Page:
Real estate agent Diane Thomas, in the house Jim Oliver has had on the market since 2007, says many sellers refuse to accept that they need to list their homes at or below the price they paid for them.
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Years of listings, open houses and showings without offers are weighing on many homeowners.
"I would like to move on," said Jim Oliver, who's been trying to sell since 2007. "It's frustrating."
His two-story house, with amenities such as a finished basement and a wooded lot where deer roam, sits on 1.4 prime acres in an upscale region northeast of Cincinnati, with a top-rated school district. But the traditional real estate cry of "location, location, location!" has given way in this economy to "price, price, price!"
With new foreclosures and mortgage short-sales still streaming into the market, buyers have a lot of bargain listings to choose from.
That can mean tough conversations between agents and homeowners about how much they can realistically expect to get for their homes -- and if it's not attracting much interest after months or years, the need to slash their asking price.
"We have had a problem with sellers who are nostalgic for the way it was," said Ron Phipps, a Warwick, R.I., agent and president of the National Association of Realtors. "You have to be where the market is, not where it was," he said.
Sales of previously owned homes fell last year to the lowest in 13 years.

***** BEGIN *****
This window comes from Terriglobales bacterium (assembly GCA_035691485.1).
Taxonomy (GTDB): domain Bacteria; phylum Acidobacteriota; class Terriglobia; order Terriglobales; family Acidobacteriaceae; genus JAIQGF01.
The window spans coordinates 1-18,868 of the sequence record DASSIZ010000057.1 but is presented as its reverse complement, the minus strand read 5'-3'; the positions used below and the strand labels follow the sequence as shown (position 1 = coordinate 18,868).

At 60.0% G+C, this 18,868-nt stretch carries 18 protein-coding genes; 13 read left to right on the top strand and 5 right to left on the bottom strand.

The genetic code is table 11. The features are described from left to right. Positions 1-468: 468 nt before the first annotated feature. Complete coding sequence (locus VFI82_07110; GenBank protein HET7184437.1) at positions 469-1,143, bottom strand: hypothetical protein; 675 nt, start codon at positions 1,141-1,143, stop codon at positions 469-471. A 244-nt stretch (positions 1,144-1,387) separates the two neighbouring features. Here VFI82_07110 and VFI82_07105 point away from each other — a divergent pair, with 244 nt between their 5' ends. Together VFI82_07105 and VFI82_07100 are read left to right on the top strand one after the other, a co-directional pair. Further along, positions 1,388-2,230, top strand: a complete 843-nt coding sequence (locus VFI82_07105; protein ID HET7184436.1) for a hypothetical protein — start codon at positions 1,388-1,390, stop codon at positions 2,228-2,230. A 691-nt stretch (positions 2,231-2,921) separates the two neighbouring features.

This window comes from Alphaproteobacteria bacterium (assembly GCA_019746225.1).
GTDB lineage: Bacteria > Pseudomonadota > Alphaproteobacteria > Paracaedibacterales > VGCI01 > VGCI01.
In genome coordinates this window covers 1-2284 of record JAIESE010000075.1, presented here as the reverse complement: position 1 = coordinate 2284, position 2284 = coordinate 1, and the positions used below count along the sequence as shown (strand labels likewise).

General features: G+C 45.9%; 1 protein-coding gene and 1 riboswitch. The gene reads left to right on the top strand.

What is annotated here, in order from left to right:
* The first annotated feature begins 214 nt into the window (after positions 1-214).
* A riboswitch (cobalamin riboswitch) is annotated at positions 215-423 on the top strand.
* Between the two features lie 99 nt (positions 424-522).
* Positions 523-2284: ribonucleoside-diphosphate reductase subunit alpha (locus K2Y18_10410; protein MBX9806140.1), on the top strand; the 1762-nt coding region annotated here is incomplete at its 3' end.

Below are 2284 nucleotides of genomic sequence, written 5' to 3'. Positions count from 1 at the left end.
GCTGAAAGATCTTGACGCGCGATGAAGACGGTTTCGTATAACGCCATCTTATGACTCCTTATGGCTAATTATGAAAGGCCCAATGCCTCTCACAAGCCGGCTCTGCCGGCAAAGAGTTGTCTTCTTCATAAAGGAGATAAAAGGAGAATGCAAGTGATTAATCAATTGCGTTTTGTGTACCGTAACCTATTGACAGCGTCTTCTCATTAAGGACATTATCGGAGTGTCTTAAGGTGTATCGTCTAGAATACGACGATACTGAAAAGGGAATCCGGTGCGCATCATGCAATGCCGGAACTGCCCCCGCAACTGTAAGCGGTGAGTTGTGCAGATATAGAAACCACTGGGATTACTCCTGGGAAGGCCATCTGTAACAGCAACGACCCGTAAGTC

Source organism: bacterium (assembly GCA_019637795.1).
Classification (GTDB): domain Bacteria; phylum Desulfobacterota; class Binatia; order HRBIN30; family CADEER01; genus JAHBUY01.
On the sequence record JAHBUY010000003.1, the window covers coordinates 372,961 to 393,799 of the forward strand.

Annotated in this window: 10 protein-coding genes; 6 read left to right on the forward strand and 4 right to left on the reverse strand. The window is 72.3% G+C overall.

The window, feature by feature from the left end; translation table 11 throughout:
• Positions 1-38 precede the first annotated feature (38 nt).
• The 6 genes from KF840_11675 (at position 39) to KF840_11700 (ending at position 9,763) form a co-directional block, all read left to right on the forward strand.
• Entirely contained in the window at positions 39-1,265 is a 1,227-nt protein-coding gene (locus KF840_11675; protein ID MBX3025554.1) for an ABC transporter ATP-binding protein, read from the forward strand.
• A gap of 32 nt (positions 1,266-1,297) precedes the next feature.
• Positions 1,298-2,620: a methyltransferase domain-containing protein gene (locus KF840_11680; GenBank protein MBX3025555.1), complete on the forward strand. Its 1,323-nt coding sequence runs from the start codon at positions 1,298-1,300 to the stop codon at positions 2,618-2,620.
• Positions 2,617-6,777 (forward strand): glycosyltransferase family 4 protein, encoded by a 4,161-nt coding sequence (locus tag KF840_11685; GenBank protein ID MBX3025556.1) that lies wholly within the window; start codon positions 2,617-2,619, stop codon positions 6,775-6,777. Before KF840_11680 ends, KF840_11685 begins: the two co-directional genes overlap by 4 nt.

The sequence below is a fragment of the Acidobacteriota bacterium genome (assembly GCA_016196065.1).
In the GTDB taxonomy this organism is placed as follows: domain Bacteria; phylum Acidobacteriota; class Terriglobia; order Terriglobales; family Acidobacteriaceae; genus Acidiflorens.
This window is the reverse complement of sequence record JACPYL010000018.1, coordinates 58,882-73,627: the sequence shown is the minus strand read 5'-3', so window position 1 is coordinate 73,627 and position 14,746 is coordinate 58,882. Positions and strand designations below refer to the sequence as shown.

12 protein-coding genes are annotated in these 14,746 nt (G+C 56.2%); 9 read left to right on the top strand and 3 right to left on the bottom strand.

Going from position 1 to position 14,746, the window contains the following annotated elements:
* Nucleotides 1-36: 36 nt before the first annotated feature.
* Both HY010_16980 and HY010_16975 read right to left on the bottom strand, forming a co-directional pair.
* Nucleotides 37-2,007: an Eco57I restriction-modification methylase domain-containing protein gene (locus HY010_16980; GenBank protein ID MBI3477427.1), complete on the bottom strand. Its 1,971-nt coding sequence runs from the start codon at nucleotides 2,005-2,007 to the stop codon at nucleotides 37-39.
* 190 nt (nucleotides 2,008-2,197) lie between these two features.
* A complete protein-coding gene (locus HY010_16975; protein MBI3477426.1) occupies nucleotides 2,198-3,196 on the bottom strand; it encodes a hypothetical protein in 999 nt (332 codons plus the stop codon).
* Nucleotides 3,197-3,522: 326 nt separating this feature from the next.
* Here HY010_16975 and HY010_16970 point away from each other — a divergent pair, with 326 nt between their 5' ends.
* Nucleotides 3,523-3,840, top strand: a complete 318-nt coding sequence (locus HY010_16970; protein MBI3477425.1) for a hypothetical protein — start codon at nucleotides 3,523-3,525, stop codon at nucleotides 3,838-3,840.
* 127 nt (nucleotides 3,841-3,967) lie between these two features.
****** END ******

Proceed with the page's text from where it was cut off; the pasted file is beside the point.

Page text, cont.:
The Oliver property is in an upscale region northeast of Cincinnati.
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She said the popping of the pre-recession real estate bubble means many people need to list their homes at or below what they paid for them.
But spring's warm weather is coming, and that usually means increased activity, with better weather and more traffic from families hoping to buy and get moved before next school year.
Veteran real estate agents suggest a variety of steps for homeowners heading into spring. Among possible tasks: spruce up landscaping, update exterior lighting, and paint or replace front doors, all to create more "curb appeal" for first impressions.
Mr. Phipps advises owners to listen to their agent's suggestions and heed negative feedback from previous showings -- without taking it personally.
He also suggested going to open houses or taking online "virtual tours" of similar homes on sale to see how they compare in appearance and price.
The Olivers, meanwhile, have slashed the price of their house nearly 25 percent, to $549,000.